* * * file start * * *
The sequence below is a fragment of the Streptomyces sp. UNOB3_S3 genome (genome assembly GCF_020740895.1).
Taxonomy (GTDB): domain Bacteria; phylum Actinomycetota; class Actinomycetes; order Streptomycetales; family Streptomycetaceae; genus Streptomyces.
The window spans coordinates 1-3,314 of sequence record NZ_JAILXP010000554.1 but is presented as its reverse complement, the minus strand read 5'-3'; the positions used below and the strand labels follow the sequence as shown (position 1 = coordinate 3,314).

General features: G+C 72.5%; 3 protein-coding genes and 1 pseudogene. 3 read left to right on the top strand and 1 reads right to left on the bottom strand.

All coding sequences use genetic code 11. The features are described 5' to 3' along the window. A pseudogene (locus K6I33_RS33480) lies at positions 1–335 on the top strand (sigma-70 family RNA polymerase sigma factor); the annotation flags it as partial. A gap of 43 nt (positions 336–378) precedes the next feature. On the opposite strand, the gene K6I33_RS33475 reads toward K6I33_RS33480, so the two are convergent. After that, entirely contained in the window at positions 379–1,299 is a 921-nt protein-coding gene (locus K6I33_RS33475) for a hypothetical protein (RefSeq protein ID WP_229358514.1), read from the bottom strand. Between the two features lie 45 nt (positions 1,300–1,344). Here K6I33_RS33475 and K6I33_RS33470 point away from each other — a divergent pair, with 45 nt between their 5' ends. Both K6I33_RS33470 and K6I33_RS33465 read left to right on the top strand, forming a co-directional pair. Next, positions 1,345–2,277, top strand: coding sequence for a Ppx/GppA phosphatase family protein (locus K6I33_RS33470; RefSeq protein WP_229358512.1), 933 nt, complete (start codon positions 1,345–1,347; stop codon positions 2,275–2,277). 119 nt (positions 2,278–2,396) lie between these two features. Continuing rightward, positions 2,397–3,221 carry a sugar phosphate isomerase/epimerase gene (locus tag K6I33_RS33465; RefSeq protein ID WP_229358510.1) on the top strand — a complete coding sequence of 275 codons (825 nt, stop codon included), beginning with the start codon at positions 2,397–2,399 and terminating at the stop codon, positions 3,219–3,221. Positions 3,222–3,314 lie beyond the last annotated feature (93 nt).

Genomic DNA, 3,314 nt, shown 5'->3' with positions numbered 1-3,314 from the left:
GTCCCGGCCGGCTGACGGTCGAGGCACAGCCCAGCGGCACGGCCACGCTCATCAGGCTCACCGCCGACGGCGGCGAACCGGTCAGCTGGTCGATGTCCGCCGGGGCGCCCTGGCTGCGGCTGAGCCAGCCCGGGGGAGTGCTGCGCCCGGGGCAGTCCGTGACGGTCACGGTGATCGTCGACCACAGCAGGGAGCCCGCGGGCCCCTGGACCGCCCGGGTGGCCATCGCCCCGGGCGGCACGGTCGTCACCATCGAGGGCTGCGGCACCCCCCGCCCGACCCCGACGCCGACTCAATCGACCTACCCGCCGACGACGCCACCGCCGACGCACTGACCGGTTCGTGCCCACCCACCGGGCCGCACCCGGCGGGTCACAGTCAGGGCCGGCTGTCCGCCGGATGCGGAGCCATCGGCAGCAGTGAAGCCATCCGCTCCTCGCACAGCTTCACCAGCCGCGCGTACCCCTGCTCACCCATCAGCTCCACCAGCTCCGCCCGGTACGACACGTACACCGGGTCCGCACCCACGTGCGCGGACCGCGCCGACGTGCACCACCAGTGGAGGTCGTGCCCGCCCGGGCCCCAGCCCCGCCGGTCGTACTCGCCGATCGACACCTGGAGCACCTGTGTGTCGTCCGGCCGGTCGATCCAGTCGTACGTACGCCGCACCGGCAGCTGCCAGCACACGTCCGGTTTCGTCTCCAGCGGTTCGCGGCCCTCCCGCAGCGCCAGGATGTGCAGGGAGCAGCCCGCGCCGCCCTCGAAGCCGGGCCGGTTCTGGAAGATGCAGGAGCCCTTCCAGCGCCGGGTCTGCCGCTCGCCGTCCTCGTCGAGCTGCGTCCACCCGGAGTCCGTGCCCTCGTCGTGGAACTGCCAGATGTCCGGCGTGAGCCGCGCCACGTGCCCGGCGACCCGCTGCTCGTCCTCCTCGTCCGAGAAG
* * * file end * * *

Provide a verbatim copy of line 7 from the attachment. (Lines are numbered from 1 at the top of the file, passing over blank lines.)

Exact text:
GTCCCGGCCGGCTGACGGTCGAGGCACAGCCCAGCGGCACGGCCACGCTCATCAGGCTCACCGCCGACGGCGGCGAACCGGTCAGCTGGTCGATGTCCGCCGGGGCGCCCTGGCTGCGGCTGAGCCAGCCCGGGGGAGTGCTGCGCCCGGGGCAGTCCGTGACGGTCACGGTGATCGTCGACCACAGCAGGGAGCCCGCGGGCCCCTGGACCGCCCGGGTGGCCATCGCCCCGGGCGGCACGGTCGTCACCATCGAGGGCTGCGGCACCCCCCGCCCGACCCCGACGCCGACTCAATCGACCTACCCGCCGACGACGCCACCGCCGACGCACTGACCGGTTCGTGCCCACCCACCGGGCCGCACCCGGCGGGTCACAGTCAGGGCCGGCTGTCCGCCGGATGCGGAGCCATCGGCAGCAGTGAAGCCATCCGCTCCTCGCACAGCTTCACCAGCCGCGCGTACCCCTGCTCACCCATCAGCTCCACCAGCTCCGCCCGGTACGACACGTACACCGGGTCCGCACCCACGTGCGCGGACCGCGCCGACGTGCACCACCAGTGGAGGTCGTGCCCGCCCGGGCCCCAGCCCCGCCGGTCGTACTCGCCGATCGACACCTGGAGCACCTGTGTGTCGTCCGGCCGGTCGATCCAGTCGTACGTACGCCGCACCGGCAGCTGCCAGCACACGTCCGGTTTCGTCTCCAGCGGTTCGCGGCCCTCCCGCAGCGCCAGGATGTGCAGGGAGCAGCCCGCGCCGCCCTCGAAGCCGGGCCGGTTCTGGAAGATGCAGGAGCCCTTCCAGCGCCGGGTCTGCCGCTCGCCGTCCTCGTCGAGCTGCGTCCACCCGGAGTCCGTGCCCTCGTCGTGGAACTGCCAGATGTCCGGCGTGAGCCGCGCCACGTGCCCGGCGACCCGCTGCTCGTCCTCCTCGTCCGAGAAG